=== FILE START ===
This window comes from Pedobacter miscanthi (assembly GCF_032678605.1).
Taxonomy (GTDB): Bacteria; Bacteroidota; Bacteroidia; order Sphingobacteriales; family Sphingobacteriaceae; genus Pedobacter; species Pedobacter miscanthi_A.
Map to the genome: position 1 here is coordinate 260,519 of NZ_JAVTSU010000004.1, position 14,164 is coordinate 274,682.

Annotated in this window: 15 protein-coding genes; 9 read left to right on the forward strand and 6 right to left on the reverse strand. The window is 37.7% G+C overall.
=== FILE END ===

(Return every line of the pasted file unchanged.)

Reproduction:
This window comes from Pedobacter miscanthi (assembly GCF_032678605.1).
Taxonomy (GTDB): Bacteria; Bacteroidota; Bacteroidia; order Sphingobacteriales; family Sphingobacteriaceae; genus Pedobacter; species Pedobacter miscanthi_A.
Map to the genome: position 1 here is coordinate 260,519 of NZ_JAVTSU010000004.1, position 14,164 is coordinate 274,682.

Annotated in this window: 15 protein-coding genes; 9 read left to right on the forward strand and 6 right to left on the reverse strand. The window is 37.7% G+C overall.